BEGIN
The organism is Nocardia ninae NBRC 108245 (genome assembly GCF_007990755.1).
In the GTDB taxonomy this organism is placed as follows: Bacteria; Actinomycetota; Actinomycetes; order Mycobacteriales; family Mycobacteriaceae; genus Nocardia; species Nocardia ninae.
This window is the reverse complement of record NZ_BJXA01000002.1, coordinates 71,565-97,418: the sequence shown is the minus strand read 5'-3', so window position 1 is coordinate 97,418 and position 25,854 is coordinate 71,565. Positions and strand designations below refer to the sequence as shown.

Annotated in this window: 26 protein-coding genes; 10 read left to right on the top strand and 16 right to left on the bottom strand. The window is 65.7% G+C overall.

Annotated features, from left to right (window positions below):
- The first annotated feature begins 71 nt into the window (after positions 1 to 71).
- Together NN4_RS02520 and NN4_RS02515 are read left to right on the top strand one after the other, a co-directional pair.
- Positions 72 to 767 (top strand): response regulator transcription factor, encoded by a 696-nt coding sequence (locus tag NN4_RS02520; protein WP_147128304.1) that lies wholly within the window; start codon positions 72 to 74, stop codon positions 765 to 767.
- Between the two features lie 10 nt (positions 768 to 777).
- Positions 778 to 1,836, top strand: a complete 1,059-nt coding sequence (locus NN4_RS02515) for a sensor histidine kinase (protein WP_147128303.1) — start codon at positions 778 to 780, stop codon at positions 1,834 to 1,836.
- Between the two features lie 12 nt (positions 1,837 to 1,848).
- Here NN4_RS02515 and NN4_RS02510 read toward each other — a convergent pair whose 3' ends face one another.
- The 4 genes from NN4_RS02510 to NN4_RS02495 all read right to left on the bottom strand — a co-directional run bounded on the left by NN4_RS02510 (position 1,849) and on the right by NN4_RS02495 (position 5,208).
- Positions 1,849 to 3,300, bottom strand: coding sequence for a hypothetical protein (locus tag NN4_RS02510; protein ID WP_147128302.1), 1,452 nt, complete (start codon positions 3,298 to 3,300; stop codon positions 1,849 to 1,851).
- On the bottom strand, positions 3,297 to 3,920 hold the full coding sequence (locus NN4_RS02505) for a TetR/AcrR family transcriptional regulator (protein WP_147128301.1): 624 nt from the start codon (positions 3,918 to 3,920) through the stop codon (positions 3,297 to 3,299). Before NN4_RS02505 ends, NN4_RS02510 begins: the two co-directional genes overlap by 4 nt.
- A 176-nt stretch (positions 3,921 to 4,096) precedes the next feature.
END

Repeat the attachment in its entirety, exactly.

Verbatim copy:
The organism is Nocardia ninae NBRC 108245 (genome assembly GCF_007990755.1).
In the GTDB taxonomy this organism is placed as follows: Bacteria; Actinomycetota; Actinomycetes; order Mycobacteriales; family Mycobacteriaceae; genus Nocardia; species Nocardia ninae.
This window is the reverse complement of record NZ_BJXA01000002.1, coordinates 71,565-97,418: the sequence shown is the minus strand read 5'-3', so window position 1 is coordinate 97,418 and position 25,854 is coordinate 71,565. Positions and strand designations below refer to the sequence as shown.

Annotated in this window: 26 protein-coding genes; 10 read left to right on the top strand and 16 right to left on the bottom strand. The window is 65.7% G+C overall.

Annotated features, from left to right (window positions below):
- The first annotated feature begins 71 nt into the window (after positions 1 to 71).
- Together NN4_RS02520 and NN4_RS02515 are read left to right on the top strand one after the other, a co-directional pair.
- Positions 72 to 767 (top strand): response regulator transcription factor, encoded by a 696-nt coding sequence (locus tag NN4_RS02520; protein WP_147128304.1) that lies wholly within the window; start codon positions 72 to 74, stop codon positions 765 to 767.
- Between the two features lie 10 nt (positions 768 to 777).
- Positions 778 to 1,836, top strand: a complete 1,059-nt coding sequence (locus NN4_RS02515) for a sensor histidine kinase (protein WP_147128303.1) — start codon at positions 778 to 780, stop codon at positions 1,834 to 1,836.
- Between the two features lie 12 nt (positions 1,837 to 1,848).
- Here NN4_RS02515 and NN4_RS02510 read toward each other — a convergent pair whose 3' ends face one another.
- The 4 genes from NN4_RS02510 to NN4_RS02495 all read right to left on the bottom strand — a co-directional run bounded on the left by NN4_RS02510 (position 1,849) and on the right by NN4_RS02495 (position 5,208).
- Positions 1,849 to 3,300, bottom strand: coding sequence for a hypothetical protein (locus tag NN4_RS02510; protein ID WP_147128302.1), 1,452 nt, complete (start codon positions 3,298 to 3,300; stop codon positions 1,849 to 1,851).
- On the bottom strand, positions 3,297 to 3,920 hold the full coding sequence (locus NN4_RS02505) for a TetR/AcrR family transcriptional regulator (protein WP_147128301.1): 624 nt from the start codon (positions 3,918 to 3,920) through the stop codon (positions 3,297 to 3,299). Before NN4_RS02505 ends, NN4_RS02510 begins: the two co-directional genes overlap by 4 nt.
- A 176-nt stretch (positions 3,921 to 4,096) precedes the next feature.